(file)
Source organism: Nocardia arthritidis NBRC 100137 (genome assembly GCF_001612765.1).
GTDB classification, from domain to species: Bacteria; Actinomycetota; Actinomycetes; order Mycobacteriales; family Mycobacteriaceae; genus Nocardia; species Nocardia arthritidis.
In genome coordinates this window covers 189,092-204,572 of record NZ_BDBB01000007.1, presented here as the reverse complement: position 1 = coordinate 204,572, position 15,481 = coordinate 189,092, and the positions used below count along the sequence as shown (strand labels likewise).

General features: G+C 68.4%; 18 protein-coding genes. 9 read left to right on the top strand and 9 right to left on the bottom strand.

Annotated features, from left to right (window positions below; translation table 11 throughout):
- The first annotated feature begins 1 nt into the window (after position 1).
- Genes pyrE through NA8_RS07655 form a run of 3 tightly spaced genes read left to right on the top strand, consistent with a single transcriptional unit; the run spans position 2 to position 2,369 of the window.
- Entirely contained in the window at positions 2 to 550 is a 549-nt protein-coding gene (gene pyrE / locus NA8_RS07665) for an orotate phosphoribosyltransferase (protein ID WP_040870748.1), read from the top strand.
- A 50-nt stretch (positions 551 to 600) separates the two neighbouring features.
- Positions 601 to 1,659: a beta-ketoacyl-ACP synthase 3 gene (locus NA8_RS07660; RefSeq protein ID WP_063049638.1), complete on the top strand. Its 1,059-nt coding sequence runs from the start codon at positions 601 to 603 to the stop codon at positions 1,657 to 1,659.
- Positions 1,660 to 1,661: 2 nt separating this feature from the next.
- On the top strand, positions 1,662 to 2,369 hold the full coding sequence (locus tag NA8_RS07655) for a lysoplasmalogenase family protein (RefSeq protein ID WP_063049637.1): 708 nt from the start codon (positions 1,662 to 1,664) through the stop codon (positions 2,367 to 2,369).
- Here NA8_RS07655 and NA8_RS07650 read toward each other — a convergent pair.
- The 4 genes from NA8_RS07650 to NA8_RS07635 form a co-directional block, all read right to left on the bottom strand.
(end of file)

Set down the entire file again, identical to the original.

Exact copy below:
Source organism: Nocardia arthritidis NBRC 100137 (genome assembly GCF_001612765.1).
GTDB classification, from domain to species: Bacteria; Actinomycetota; Actinomycetes; order Mycobacteriales; family Mycobacteriaceae; genus Nocardia; species Nocardia arthritidis.
In genome coordinates this window covers 189,092-204,572 of record NZ_BDBB01000007.1, presented here as the reverse complement: position 1 = coordinate 204,572, position 15,481 = coordinate 189,092, and the positions used below count along the sequence as shown (strand labels likewise).

General features: G+C 68.4%; 18 protein-coding genes. 9 read left to right on the top strand and 9 right to left on the bottom strand.

Annotated features, from left to right (window positions below; translation table 11 throughout):
- The first annotated feature begins 1 nt into the window (after position 1).
- Genes pyrE through NA8_RS07655 form a run of 3 tightly spaced genes read left to right on the top strand, consistent with a single transcriptional unit; the run spans position 2 to position 2,369 of the window.
- Entirely contained in the window at positions 2 to 550 is a 549-nt protein-coding gene (gene pyrE / locus NA8_RS07665) for an orotate phosphoribosyltransferase (protein ID WP_040870748.1), read from the top strand.
- A 50-nt stretch (positions 551 to 600) separates the two neighbouring features.
- Positions 601 to 1,659: a beta-ketoacyl-ACP synthase 3 gene (locus NA8_RS07660; RefSeq protein ID WP_063049638.1), complete on the top strand. Its 1,059-nt coding sequence runs from the start codon at positions 601 to 603 to the stop codon at positions 1,657 to 1,659.
- Positions 1,660 to 1,661: 2 nt separating this feature from the next.
- On the top strand, positions 1,662 to 2,369 hold the full coding sequence (locus tag NA8_RS07655) for a lysoplasmalogenase family protein (RefSeq protein ID WP_063049637.1): 708 nt from the start codon (positions 1,662 to 1,664) through the stop codon (positions 2,367 to 2,369).
- Here NA8_RS07655 and NA8_RS07650 read toward each other — a convergent pair.
- The 4 genes from NA8_RS07650 to NA8_RS07635 form a co-directional block, all read right to left on the bottom strand.